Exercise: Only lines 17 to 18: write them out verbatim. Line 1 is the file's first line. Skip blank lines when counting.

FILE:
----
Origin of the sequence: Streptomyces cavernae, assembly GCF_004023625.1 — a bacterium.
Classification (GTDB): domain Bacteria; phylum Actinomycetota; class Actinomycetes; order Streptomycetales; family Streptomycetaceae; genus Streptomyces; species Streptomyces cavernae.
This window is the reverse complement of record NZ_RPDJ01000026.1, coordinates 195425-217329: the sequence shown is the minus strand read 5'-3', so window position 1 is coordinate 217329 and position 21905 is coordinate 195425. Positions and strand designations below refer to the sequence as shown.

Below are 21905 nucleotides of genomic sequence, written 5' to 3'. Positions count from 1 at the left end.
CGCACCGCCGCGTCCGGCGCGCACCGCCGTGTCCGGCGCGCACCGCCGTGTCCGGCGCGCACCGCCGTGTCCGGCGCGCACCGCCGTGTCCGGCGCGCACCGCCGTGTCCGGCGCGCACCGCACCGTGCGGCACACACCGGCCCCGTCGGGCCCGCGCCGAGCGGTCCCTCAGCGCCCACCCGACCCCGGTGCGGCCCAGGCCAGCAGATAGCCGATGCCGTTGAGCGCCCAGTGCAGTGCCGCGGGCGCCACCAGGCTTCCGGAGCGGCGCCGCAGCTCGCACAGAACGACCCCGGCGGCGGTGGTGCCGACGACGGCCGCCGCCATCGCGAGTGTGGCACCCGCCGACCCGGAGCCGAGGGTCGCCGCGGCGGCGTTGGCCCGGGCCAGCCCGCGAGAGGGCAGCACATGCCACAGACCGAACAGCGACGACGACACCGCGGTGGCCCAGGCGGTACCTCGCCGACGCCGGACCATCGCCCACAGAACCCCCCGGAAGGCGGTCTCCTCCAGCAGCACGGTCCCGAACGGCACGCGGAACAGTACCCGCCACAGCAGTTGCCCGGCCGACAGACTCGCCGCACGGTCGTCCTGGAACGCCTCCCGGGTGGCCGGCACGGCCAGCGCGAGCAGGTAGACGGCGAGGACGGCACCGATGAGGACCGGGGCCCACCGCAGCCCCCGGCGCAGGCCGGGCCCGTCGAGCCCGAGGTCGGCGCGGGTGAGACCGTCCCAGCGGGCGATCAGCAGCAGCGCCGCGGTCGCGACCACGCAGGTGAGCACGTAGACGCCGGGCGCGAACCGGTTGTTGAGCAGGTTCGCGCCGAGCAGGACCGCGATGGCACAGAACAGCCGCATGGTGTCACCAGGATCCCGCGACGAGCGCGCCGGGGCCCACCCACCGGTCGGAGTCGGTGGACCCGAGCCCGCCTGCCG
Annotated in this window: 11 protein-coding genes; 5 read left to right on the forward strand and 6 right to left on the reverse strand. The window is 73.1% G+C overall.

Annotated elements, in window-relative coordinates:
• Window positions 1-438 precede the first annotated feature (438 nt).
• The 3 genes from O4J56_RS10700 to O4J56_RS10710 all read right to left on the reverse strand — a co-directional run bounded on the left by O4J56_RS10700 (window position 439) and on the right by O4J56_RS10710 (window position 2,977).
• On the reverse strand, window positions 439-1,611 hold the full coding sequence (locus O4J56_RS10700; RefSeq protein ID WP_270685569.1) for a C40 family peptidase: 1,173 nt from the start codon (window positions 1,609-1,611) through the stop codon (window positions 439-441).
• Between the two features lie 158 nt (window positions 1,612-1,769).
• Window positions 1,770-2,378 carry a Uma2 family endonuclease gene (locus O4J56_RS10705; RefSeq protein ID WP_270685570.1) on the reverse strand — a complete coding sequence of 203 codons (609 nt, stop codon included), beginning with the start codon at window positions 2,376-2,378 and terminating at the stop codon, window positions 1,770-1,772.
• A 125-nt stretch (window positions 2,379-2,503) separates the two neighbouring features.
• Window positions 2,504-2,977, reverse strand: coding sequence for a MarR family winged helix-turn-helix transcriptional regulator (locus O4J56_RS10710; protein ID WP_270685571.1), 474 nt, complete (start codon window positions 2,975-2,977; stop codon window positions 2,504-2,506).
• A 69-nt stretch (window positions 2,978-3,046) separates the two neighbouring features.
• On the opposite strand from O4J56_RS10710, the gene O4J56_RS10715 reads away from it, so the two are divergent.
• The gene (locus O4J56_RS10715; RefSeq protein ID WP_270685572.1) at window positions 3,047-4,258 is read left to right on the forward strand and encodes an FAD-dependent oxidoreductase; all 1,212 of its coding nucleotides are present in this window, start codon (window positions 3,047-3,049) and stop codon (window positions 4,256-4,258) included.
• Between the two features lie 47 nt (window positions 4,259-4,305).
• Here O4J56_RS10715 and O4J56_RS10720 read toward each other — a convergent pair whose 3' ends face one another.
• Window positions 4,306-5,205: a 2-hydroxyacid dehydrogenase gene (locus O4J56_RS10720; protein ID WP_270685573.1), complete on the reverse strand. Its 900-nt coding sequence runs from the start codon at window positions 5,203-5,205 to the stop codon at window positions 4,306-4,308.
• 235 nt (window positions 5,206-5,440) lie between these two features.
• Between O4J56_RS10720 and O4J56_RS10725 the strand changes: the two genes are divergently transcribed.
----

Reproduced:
• The gene (locus O4J56_RS10715; RefSeq protein ID WP_270685572.1) at window positions 3,047-4,258 is read left to right on the forward strand and encodes an FAD-dependent oxidoreductase; all 1,212 of its coding nucleotides are present in this window, start codon (window positions 3,047-3,049) and stop codon (window positions 4,256-4,258) included.
• Between the two features lie 47 nt (window positions 4,259-4,305).